Row Homes are Filling the Condo Void
University Hills, Sloan's Lake and other Denver neighborhoods see an infusion of residential assets
With the continued scarcity of for-sale condominiums available in Denver, a different product type – row homes – are filling the void. There are several row home developments currently underway in Denver, including Observatory Row in University Hills neighborhood and Perry Row in Sloan's Lake. The individual-home design of row homes is preferable to buyers that don't want to live in a multi-story, multi-residence condo building.
Row homes are a natural evolution of the densification of any urban area. In cities with longer histories, the row home is the standard of living in areas that provide a pedestrian-oriented environment. Think Georgetown in Washington, D.C., Lincoln Park in Chicago, Beacon Hill, Boston, or Pacific Heights in San Francisco. These are walkable neighborhoods where residents are accustomed to the density, while also enjoying the intimacy and privacy afforded to them by a row home.
This is a relatively new product type for Denver, but as the city continues to evolve with the desire for all demographics to live in a location where you can walk to a coffee shop or brew pub or work, it will continue to be a more common style of home. It is also becoming a popular substitute for people who aren't able to find or afford a condominium to live – because of a lack of availability, due largely to the construction defect laws that have been hampering condo development in Denver for the past several years.
Not only is there is a lack of availability of condos, but the condo lifestyle doesn't appeal to everyone. Row homes provide buyers with the autonomy of a detached, single-family home with a private entrance, garage and outdoor space, combined with the lock-and-leave, low maintenance benefits of a condo building without being on-top-of or below another unit.
Some of the features of a row home that aren't available in a condo building include:
Row homes are designed provide residents with their own, private outdoor space. Whether it's a rooftop terrace – complete with garden or lawn – or a fenced-in courtyard, people can take a few steps and be outside. This is opposed to walking down a long hallways, waiting for an elevated and hiking through a lobby until you finally reach the streetscape of a condo building.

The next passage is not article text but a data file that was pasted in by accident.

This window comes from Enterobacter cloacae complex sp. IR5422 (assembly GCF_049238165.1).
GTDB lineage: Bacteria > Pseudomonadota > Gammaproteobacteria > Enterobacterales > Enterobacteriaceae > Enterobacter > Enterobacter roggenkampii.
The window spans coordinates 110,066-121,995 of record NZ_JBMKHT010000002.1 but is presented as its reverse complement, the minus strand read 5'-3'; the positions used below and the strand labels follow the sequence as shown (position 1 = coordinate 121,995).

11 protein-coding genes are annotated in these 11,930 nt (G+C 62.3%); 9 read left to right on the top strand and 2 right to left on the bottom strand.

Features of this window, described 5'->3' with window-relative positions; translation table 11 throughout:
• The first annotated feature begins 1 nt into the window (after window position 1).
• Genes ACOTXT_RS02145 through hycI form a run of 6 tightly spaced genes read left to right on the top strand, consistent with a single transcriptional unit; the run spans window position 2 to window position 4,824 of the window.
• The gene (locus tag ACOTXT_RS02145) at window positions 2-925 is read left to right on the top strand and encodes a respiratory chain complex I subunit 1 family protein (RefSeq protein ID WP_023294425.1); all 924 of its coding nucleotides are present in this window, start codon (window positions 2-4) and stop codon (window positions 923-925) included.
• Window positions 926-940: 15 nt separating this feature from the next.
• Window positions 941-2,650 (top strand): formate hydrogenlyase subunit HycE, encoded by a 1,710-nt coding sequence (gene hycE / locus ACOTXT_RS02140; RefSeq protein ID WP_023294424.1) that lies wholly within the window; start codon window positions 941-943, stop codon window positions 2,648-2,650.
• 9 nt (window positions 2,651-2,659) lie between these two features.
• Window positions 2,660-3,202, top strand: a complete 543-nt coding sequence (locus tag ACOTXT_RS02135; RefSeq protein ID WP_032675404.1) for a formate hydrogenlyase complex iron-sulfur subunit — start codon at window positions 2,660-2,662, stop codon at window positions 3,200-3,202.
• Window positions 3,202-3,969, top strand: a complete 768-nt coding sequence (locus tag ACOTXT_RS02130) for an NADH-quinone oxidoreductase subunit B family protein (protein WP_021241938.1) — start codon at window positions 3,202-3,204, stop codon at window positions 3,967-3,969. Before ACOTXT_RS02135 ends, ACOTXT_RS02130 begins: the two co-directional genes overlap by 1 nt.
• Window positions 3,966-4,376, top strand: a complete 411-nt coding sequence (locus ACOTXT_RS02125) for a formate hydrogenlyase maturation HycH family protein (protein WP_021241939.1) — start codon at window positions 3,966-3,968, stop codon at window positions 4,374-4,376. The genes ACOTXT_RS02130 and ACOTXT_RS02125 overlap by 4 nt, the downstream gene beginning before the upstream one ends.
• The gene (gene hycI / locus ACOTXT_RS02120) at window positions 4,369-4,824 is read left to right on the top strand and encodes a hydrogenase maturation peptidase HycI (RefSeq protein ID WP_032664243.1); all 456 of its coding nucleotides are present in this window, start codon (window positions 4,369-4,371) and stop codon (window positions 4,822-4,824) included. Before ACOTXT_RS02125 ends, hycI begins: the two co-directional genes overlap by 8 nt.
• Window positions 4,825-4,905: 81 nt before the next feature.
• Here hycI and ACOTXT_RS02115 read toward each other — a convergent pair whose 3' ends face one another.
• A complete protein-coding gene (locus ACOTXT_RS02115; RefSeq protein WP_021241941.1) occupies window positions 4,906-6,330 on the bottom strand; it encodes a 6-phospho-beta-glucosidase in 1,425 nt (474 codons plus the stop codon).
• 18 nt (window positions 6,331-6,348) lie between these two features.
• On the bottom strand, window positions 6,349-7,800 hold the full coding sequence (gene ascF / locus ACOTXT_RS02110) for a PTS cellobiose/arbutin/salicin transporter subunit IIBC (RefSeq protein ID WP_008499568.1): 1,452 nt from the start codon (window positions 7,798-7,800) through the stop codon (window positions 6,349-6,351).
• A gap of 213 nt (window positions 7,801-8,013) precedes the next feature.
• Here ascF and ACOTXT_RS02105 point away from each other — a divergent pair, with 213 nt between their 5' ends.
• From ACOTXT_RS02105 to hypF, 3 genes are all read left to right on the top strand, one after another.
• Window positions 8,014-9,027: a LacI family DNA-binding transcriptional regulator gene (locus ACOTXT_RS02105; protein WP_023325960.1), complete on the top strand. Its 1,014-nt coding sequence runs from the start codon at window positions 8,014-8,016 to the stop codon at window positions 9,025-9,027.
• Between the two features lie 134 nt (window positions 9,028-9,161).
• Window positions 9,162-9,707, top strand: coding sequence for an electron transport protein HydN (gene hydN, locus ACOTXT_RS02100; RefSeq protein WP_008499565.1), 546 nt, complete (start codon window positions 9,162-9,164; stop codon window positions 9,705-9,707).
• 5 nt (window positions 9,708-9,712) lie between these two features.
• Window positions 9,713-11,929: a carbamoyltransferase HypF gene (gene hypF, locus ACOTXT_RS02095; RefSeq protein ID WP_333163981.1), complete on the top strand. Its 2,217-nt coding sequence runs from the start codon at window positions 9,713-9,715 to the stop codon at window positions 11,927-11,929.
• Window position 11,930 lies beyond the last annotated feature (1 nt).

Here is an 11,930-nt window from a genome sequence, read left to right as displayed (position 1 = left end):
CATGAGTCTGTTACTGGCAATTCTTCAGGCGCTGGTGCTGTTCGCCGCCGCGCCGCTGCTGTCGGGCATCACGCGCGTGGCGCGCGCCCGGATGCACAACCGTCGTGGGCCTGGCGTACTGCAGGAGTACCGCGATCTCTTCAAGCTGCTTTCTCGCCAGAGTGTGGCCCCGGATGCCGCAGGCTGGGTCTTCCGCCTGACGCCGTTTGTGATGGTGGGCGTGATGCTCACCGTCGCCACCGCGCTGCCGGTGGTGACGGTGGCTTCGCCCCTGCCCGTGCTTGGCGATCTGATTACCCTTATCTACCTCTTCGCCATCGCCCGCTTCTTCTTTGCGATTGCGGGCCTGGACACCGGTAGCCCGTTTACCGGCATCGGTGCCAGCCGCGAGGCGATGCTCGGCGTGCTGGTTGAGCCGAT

And, once you do, you may still be a long walk from a small, grassy area or a large park, especially if your building is in the concrete jungle of downtown Denver. The outdoor spaces provided in a row home are an especially desirable feature to dog owners, who want as much convenience as possible for their pets.
WIDE OPEN FLOORPLANS
Because row homes aren't stacked on top of each other and aren't confined in design as a condo building, there is a greater opportunity for open floorplans. For example, interior condominium units are naturally boxed-in by neighboring units, meaning there is only one, outdoor view. Row homes don't have the same confinement and residents can enjoy more ample, natural light sources from nearly all of the rooms of their house.
Row homes provide a better economy, both in terms of space and price. For example, the average new construction condo will cost upward of $450 per square foot and row homes in many areas are less than $400 per square foot.
Row homes provide a level of privacy that a condo cannot possibly achieve, based on design and the number of people living in the development. The owner of a row home can enjoy entering his or her own front door as opposed to a lobby entrance shared by hundreds of residents living in a condo. Such an owner doesn't have to ride on elevators with strangers, bump shoulders with people they vaguely know in a mail room, share common areas – indoors and out – or worry about their dog getting into a scrap with a fellow canine in a pubic space. Row homes also provide private garages as opposed to condo buildings with shared garages and minimally sized storage. Row homes provide more privacy and the ability to interact with neighbors at your choosing.
Row home development is active in Denver, and providing people with an option that many find preferable to a condo lifestyle. In addition to great features, many of the city's newest row home are being build in established, urban neighborhoods, making them all the more amenity-rich (with nearby restaurants, coffee shops and retail). This is a great time to consider row homes as a lifestyle option.